Swami Lalitananda reflects on her experience as a Decelerator participant in 2016:

    Decelerator offered me a space to slow down, reconnect and allow insights to emerge.

    Through personal reflection in the morning then connecting back to my work in the afternoon, I gained a valuable new perspective – especially on my role as president of the Ashram. Since my work, my life and my purpose are all intertwined, there was a gift in the invitation to specifically look at work to learn about myself.

    The retreat’s design and five-day format gave me plenty of silent time and space alone, which was refreshing and insightful. I also appreciated the many inspiring participants from diverse fields—from university professors, to nonprofit workers in Africa, to executive directors and entrepreneurs. I left Decelerator re-energized, newly appreciative of the Ashram and the space it holds. The memorable hike up Mt. Crawford symbolized the beautiful and wide perspective I gained through this special retreat. Highly recommended!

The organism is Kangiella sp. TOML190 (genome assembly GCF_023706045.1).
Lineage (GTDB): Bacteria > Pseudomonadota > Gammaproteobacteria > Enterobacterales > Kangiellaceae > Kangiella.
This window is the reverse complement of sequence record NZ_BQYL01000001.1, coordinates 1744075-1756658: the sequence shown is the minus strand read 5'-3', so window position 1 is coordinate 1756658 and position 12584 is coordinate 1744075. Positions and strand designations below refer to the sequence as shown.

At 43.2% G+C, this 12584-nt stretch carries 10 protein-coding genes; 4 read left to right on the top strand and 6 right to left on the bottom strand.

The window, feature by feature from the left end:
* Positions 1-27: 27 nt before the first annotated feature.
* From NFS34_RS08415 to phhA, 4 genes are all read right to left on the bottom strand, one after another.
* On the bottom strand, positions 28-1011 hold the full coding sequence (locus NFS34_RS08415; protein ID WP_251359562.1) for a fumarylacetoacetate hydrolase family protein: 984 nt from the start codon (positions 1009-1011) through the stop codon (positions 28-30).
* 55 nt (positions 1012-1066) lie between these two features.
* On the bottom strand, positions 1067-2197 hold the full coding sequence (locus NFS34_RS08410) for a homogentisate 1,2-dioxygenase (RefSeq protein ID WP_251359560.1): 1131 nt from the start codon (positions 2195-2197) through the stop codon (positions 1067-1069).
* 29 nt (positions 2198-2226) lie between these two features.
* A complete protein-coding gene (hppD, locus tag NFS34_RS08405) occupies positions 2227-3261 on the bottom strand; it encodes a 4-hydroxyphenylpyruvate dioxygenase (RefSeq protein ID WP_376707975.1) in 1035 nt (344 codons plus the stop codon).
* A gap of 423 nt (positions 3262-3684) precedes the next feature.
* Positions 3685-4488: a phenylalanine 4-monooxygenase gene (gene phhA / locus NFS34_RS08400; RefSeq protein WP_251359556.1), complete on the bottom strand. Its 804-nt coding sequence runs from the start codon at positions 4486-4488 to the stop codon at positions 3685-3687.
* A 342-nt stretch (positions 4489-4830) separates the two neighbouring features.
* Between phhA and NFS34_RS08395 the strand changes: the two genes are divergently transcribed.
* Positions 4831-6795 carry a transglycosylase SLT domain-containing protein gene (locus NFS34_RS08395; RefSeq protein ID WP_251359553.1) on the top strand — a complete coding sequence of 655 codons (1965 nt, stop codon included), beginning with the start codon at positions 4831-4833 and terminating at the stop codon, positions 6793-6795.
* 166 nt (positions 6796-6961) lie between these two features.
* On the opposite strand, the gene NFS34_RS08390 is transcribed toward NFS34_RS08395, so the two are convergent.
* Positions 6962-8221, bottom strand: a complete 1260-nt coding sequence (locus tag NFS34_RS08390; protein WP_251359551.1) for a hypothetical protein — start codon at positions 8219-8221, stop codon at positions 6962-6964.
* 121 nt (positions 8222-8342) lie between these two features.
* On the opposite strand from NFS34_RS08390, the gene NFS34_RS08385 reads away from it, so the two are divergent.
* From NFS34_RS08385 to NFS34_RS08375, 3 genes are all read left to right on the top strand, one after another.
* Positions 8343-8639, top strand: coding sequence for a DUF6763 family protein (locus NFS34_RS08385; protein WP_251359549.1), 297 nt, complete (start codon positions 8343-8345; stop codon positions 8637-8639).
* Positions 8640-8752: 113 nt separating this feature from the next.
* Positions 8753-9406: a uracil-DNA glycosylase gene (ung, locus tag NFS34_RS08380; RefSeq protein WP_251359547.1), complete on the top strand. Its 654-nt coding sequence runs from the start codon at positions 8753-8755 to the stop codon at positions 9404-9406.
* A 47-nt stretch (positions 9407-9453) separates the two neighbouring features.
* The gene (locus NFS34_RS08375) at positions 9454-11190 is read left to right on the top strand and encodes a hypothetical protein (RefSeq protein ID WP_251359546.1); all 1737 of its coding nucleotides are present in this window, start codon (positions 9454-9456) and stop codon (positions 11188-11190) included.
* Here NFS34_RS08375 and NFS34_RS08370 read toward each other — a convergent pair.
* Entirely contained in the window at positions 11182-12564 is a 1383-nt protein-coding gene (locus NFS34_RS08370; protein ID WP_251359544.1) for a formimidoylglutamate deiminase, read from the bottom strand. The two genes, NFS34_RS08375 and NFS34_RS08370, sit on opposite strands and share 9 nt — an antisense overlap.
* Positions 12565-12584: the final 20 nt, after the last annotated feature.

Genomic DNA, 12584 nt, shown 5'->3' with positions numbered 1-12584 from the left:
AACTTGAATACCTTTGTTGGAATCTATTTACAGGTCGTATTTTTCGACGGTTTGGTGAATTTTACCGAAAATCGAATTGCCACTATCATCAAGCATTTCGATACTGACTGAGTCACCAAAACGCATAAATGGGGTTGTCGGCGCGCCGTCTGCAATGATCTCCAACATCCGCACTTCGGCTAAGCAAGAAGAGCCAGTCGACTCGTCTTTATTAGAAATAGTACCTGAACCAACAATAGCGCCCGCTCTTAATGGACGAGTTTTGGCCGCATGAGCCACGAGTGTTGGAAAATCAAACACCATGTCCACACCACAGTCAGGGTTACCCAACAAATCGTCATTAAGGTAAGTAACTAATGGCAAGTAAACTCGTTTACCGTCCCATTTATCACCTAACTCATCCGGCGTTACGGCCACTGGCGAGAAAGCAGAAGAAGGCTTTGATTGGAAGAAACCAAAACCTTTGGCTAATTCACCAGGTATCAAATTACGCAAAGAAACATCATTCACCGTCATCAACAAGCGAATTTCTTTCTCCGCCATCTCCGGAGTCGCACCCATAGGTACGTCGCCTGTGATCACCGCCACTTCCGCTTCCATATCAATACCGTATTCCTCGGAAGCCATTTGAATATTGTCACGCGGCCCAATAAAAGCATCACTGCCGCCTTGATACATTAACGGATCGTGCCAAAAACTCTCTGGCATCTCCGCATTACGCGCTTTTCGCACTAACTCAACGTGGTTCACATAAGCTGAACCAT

Learn more: www.decelerator.ca

    Find out more about last year’s Decelerator.

  • A Culture Within a Culture March 7, 2017

    Nelson was one of four school districts in British Columbia chosen to pilot a new academic course called “Global and Intercultural Studies.” In February, International Program Administrator Sandy Prentice and teacher Lindsay Robertson brought a group of grade 10-12 students to Yasodhara Ashram as part of their course. In a recent conversation, Lindsay talked about their experience.

    “The Ashram came to mind for this course because it is a culture within a culture living slightly out of the mainstream on the East Shore. We thought this would be an incredible opportunity for students to have a cultural experience so close to home,” said Lindsay.